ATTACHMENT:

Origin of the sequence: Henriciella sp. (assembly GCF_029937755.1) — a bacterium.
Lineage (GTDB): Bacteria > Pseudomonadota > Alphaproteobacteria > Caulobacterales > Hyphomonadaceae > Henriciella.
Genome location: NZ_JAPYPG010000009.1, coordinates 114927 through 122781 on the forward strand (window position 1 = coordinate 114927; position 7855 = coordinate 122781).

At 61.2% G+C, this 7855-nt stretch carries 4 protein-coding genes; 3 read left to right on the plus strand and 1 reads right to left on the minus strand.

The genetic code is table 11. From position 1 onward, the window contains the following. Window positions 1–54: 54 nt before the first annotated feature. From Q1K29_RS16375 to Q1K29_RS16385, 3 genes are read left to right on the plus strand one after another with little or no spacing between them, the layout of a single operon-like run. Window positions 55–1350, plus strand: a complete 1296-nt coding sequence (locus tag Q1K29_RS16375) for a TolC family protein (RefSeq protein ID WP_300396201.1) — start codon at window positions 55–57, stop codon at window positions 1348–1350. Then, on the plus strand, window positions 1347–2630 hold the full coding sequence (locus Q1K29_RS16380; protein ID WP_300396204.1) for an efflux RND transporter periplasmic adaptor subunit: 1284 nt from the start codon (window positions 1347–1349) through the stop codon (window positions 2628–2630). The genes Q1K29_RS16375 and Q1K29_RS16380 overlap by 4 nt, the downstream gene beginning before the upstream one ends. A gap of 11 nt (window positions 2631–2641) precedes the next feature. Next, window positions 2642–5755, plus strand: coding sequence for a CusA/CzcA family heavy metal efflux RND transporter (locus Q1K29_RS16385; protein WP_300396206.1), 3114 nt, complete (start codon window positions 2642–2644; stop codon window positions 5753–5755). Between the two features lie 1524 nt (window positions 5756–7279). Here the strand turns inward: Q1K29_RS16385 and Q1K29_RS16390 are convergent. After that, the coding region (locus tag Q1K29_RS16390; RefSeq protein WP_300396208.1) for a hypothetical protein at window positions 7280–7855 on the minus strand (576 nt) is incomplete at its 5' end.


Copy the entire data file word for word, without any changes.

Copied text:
Origin of the sequence: Henriciella sp. (assembly GCF_029937755.1) — a bacterium.
Lineage (GTDB): Bacteria > Pseudomonadota > Alphaproteobacteria > Caulobacterales > Hyphomonadaceae > Henriciella.
Genome location: NZ_JAPYPG010000009.1, coordinates 114927 through 122781 on the forward strand (window position 1 = coordinate 114927; position 7855 = coordinate 122781).

At 61.2% G+C, this 7855-nt stretch carries 4 protein-coding genes; 3 read left to right on the plus strand and 1 reads right to left on the minus strand.

The genetic code is table 11. From position 1 onward, the window contains the following. Window positions 1–54: 54 nt before the first annotated feature. From Q1K29_RS16375 to Q1K29_RS16385, 3 genes are read left to right on the plus strand one after another with little or no spacing between them, the layout of a single operon-like run. Window positions 55–1350, plus strand: a complete 1296-nt coding sequence (locus tag Q1K29_RS16375) for a TolC family protein (RefSeq protein ID WP_300396201.1) — start codon at window positions 55–57, stop codon at window positions 1348–1350. Then, on the plus strand, window positions 1347–2630 hold the full coding sequence (locus Q1K29_RS16380; protein ID WP_300396204.1) for an efflux RND transporter periplasmic adaptor subunit: 1284 nt from the start codon (window positions 1347–1349) through the stop codon (window positions 2628–2630). The genes Q1K29_RS16375 and Q1K29_RS16380 overlap by 4 nt, the downstream gene beginning before the upstream one ends. A gap of 11 nt (window positions 2631–2641) precedes the next feature. Next, window positions 2642–5755, plus strand: coding sequence for a CusA/CzcA family heavy metal efflux RND transporter (locus Q1K29_RS16385; protein WP_300396206.1), 3114 nt, complete (start codon window positions 2642–2644; stop codon window positions 5753–5755). Between the two features lie 1524 nt (window positions 5756–7279). Here the strand turns inward: Q1K29_RS16385 and Q1K29_RS16390 are convergent. After that, the coding region (locus tag Q1K29_RS16390; RefSeq protein WP_300396208.1) for a hypothetical protein at window positions 7280–7855 on the minus strand (576 nt) is incomplete at its 5' end.